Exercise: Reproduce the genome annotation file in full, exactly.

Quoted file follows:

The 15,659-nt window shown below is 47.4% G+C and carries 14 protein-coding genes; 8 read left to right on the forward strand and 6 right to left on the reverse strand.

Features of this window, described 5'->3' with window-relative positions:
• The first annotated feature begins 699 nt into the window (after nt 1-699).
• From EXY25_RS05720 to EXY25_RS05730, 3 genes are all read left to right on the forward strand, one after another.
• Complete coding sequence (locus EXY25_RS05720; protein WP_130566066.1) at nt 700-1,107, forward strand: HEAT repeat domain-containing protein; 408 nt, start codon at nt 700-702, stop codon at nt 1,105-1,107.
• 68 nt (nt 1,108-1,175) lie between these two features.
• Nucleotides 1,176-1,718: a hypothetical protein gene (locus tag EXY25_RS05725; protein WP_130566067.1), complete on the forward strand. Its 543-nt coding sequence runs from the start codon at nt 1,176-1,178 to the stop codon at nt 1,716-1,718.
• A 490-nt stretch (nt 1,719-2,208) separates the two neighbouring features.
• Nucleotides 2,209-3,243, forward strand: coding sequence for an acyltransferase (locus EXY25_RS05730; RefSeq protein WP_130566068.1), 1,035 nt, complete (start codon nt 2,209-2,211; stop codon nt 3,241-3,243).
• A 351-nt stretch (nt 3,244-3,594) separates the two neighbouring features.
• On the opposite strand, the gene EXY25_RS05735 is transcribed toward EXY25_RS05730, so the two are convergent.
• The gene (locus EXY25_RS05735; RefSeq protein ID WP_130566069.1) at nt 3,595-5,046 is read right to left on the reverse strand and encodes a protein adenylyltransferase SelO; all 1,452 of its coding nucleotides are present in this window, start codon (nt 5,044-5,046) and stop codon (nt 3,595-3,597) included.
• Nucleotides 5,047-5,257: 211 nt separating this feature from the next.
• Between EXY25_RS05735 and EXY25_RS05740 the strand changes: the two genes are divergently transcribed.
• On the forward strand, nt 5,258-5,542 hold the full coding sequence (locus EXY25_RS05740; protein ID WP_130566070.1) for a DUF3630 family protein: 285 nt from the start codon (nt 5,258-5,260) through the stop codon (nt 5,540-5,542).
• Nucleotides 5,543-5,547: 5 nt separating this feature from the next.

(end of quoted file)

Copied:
The 15,659-nt window shown below is 47.4% G+C and carries 14 protein-coding genes; 8 read left to right on the forward strand and 6 right to left on the reverse strand.

Features of this window, described 5'->3' with window-relative positions:
• The first annotated feature begins 699 nt into the window (after nt 1-699).
• From EXY25_RS05720 to EXY25_RS05730, 3 genes are all read left to right on the forward strand, one after another.
• Complete coding sequence (locus EXY25_RS05720; protein WP_130566066.1) at nt 700-1,107, forward strand: HEAT repeat domain-containing protein; 408 nt, start codon at nt 700-702, stop codon at nt 1,105-1,107.
• 68 nt (nt 1,108-1,175) lie between these two features.
• Nucleotides 1,176-1,718: a hypothetical protein gene (locus tag EXY25_RS05725; protein WP_130566067.1), complete on the forward strand. Its 543-nt coding sequence runs from the start codon at nt 1,176-1,178 to the stop codon at nt 1,716-1,718.
• A 490-nt stretch (nt 1,719-2,208) separates the two neighbouring features.
• Nucleotides 2,209-3,243, forward strand: coding sequence for an acyltransferase (locus EXY25_RS05730; RefSeq protein WP_130566068.1), 1,035 nt, complete (start codon nt 2,209-2,211; stop codon nt 3,241-3,243).
• A 351-nt stretch (nt 3,244-3,594) separates the two neighbouring features.
• On the opposite strand, the gene EXY25_RS05735 is transcribed toward EXY25_RS05730, so the two are convergent.
• The gene (locus EXY25_RS05735; RefSeq protein ID WP_130566069.1) at nt 3,595-5,046 is read right to left on the reverse strand and encodes a protein adenylyltransferase SelO; all 1,452 of its coding nucleotides are present in this window, start codon (nt 5,044-5,046) and stop codon (nt 3,595-3,597) included.
• Nucleotides 5,047-5,257: 211 nt separating this feature from the next.
• Between EXY25_RS05735 and EXY25_RS05740 the strand changes: the two genes are divergently transcribed.
• On the forward strand, nt 5,258-5,542 hold the full coding sequence (locus EXY25_RS05740; protein ID WP_130566070.1) for a DUF3630 family protein: 285 nt from the start codon (nt 5,258-5,260) through the stop codon (nt 5,540-5,542).
• Nucleotides 5,543-5,547: 5 nt separating this feature from the next.